Spectral energy distribution modeling

Testing and improving spectral energy distribution (SED) modeling codes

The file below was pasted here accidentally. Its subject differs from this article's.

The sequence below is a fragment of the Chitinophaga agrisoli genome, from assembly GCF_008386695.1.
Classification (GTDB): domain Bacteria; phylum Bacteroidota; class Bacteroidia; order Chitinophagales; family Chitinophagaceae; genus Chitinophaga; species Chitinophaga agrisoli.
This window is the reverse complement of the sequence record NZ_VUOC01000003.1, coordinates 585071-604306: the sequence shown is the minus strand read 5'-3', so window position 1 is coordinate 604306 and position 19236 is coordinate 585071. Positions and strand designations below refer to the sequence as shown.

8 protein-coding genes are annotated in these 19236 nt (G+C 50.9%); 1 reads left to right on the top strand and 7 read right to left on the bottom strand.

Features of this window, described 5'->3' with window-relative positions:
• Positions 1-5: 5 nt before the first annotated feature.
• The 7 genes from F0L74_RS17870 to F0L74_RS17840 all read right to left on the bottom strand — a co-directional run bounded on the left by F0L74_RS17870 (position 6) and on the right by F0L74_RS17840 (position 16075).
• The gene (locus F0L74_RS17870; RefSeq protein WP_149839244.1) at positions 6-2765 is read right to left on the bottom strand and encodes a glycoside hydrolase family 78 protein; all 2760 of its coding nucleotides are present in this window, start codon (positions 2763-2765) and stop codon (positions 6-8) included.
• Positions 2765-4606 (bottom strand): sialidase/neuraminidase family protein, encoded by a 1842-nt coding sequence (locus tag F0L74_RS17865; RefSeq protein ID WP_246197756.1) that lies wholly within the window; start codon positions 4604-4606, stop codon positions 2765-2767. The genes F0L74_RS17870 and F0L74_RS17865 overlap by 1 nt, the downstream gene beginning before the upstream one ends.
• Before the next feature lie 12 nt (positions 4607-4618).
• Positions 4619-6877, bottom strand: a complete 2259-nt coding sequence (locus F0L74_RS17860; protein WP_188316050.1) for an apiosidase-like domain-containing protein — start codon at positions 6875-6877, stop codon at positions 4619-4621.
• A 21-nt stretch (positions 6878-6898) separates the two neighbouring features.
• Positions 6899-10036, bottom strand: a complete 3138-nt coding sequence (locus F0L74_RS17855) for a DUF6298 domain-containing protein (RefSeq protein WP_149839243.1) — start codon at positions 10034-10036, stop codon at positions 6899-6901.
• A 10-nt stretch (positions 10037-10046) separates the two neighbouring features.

SED modeling is a technique that is used to infer physical properties from galaxy photometry. It works by treating a galaxy as a sum of its parts: single-age stellar population (SSP) SED templates are summed, with the weight each SSP SED set by the assumed star formation history (SFH). Emission from an active galactic nucleus (AGN) may also be included. A dust attenuation curve is used to approximate the effects of dust absorption and scattering; often, it is assumed that the young (<~10-Myr-old) stars are more attenuated than older stars because they are still embedded in their molecular 'birth clouds’. Some SED modeling codes also include simple models for dust emission (typically sums of modified blackbodies). By varying the (many) input parameters, one can generate a large library of SED templates, or the templates can be computed on-the-fly during the fitting process. Then, given a galaxy’s SED, one can determine maximum-likelihood estimates for properties of the galaxy, such as the star formation rate (SFR) and stellar mass. Some commonly used SED modeling codes include MAGPHYS and CIGALE.